Do you do voodoo?
Researchers have been honoured for their enquiries into the effects of rollercoasters on kidney stones, the nutritional benefit of Palaeolithic cannibalism and self-colonoscopy. This can only mean one thing – the winners of this year’s Ig Nobel Prizes have been announced. The 10 awards, handed out in a deeply silly ceremony at Harvard University, aim to highlight research that first makes you laugh, then makes you think.
Among the offerings from psychologists (or similar) were a study that found that zoo-chimpanzees imitate humans about as often, and as well, as humans imitate them. Their observations showed that human–chimp imitation interactions lasted significantly longer than normal interactions with zoo visitors, with some chimpanzees even playing imitative games. The study, by cognitive scientists at the University of Lund Tomas Persson, Gabriela-Alina Sauciuc and Elainie Madsen, won the Anthropology prize.
Each Ig Nobel winner was given a cash prize of 10 trillion Zimbabwean dollars and handed their award by a real Nobel laureate. Winners are allowed 60 seconds to deliver an acceptance speech which, should they exceed, is interrupted by eight-year-old Miss Sweetie Poo repeating ‘Please stop. I’m bored. Please stop. I’m bored. Please stop. I’m bored.’
The 2018 Ig Nobel for economics went to a team including Lindie Hanyu Liang, an Assistant Professor of Organisational Behaviour and Human Resource Management (Wilfrid Laurier University) and Douglas Brown, an industrial psychologist at the University of Waterloo. Their experiment used voodoo dolls for employees to ‘retaliate’ against abusive supervisors, finding a benefit among staff in their perceptions of injustice.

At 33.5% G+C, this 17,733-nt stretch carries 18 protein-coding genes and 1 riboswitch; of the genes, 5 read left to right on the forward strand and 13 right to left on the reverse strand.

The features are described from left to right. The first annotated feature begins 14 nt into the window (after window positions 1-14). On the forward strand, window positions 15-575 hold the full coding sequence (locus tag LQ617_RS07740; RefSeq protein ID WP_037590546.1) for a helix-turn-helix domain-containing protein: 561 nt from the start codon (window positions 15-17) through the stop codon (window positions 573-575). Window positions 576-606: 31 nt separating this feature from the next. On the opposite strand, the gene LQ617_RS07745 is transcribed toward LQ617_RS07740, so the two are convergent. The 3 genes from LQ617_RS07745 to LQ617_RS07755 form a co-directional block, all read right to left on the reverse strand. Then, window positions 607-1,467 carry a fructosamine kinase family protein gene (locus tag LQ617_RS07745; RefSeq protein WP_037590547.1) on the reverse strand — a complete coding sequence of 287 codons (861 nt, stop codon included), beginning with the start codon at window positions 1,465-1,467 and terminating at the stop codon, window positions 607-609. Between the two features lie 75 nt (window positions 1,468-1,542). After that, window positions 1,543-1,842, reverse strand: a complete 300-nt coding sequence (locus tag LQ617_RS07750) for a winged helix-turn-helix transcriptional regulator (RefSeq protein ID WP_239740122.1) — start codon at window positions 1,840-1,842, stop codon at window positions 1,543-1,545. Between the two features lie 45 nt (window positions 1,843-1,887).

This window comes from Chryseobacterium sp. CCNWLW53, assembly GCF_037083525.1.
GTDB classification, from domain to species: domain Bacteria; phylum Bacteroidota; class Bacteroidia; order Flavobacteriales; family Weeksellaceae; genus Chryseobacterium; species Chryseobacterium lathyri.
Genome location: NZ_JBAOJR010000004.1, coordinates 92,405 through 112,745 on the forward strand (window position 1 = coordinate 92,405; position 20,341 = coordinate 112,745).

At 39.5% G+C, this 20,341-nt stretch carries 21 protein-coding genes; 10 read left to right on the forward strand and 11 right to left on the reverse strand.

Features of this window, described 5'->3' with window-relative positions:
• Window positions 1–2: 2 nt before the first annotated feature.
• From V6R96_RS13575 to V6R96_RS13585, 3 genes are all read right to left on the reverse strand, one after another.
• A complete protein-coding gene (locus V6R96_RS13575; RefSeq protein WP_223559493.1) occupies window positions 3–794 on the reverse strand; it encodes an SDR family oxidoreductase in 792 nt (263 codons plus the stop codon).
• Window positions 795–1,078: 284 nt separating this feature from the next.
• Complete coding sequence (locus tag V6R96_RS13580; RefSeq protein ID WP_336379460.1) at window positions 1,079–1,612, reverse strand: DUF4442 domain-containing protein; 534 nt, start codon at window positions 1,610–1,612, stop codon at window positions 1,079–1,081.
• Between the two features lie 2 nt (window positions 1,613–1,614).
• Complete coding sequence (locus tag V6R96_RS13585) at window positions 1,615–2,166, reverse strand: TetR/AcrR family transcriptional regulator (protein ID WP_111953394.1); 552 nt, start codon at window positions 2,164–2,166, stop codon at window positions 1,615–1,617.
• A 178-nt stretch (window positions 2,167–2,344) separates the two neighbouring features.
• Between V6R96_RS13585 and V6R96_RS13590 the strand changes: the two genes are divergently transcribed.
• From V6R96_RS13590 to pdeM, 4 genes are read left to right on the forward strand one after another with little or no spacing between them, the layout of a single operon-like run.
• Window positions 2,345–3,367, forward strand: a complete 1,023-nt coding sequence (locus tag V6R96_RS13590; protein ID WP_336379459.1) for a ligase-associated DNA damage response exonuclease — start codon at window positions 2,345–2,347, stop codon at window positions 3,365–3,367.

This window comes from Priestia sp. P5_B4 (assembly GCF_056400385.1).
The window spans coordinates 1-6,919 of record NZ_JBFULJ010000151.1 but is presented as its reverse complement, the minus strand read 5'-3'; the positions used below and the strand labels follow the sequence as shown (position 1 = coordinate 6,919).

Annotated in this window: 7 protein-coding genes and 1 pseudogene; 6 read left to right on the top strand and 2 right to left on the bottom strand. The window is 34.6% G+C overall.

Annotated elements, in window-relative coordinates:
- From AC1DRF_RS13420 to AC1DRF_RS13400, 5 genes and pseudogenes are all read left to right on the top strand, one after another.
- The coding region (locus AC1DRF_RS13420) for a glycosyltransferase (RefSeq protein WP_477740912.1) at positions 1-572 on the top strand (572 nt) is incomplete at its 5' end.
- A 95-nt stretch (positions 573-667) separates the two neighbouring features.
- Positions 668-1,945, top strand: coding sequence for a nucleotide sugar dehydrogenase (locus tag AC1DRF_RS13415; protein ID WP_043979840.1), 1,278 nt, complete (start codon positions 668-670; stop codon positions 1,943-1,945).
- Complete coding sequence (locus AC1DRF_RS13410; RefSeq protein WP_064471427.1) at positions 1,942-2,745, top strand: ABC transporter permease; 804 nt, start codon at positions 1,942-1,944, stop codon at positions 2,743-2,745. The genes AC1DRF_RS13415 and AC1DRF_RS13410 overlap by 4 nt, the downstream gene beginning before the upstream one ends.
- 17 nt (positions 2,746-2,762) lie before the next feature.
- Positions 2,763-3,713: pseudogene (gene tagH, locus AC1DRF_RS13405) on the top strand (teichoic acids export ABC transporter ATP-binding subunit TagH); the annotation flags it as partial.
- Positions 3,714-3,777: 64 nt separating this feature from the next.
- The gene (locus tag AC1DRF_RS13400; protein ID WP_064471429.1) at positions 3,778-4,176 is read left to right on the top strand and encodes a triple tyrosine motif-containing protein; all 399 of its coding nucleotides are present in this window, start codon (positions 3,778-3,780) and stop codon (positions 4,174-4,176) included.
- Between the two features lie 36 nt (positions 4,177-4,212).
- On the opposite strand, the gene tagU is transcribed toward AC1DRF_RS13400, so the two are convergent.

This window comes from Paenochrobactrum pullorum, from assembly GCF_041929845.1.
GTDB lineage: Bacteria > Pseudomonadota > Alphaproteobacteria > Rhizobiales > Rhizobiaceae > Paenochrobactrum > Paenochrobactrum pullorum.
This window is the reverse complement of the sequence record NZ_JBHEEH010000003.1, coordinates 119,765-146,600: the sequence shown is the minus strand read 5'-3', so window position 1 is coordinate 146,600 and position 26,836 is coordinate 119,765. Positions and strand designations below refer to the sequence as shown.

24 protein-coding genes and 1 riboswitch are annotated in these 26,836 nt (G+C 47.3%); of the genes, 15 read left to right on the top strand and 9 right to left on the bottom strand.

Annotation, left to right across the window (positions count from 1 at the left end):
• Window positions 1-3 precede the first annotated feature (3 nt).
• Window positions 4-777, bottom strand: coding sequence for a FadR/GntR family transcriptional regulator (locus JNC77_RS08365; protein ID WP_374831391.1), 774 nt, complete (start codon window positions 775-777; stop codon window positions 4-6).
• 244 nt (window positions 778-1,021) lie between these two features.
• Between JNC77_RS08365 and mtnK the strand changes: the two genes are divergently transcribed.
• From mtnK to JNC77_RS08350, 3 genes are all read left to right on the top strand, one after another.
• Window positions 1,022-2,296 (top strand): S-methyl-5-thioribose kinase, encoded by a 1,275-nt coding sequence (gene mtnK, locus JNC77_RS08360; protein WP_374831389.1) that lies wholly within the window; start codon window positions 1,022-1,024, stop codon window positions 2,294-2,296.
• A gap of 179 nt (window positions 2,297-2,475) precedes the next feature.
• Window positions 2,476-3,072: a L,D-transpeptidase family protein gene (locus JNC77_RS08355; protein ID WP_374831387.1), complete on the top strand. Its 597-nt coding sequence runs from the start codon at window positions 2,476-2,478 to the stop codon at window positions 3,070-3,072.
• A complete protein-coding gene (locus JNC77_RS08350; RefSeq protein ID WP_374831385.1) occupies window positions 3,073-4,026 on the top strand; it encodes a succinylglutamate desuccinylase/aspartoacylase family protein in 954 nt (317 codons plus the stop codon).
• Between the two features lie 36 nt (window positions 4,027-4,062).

The Ig Nobel ceremony also included the premiere of The Broken Heart Opera, a mini-opera in which children attempted to build a mechanical heart, break that heart, and (inspired by the old Bee Gees song) mend the broken heart. The opera starred sopranos Maria Ferrante and Jan Hadland, with a chorus composed of Boston-area cardiologists and the Nobel laureates.
The Medicine prize this year was given to Marc Mitchell and David Wartinger for examining the effects of the Big Thunder Mountain Railroad rollercoaster on a 3D-printed model kidney made from silicone containing kidney stones. They found more kidney stones were passed when they rode in the rear of the rollercoaster – which they did 60 times.
James Cole won this year’s Nutrition prize for calculating that the caloric intake from a human-cannibalism diet is significantly lower than the caloric intake from most other traditional meat diets. Paul Becher, Sebastien Lebreton, Erika Wallin, Erik Hedenstrom, Felipe Borrero-Echeverry, Marie Bengtsson, Volker Jorger, and Peter Witzgall won the Biology award for demonstrating that wine experts can reliably identify, by smell, the presence of a single fly in a glass of wine.
Marc Abrahams, master of ceremonies and Editor of the magazine Annals of Improbable Research, closed the ceremony with the traditional, ‘If you didn’t win an Ig Nobel Prize tonight — and especially if you did — better luck next year.’
BPS Members can discuss this article
Already a member? Or Create an account
Not a member? Find out about becoming a member or subscriber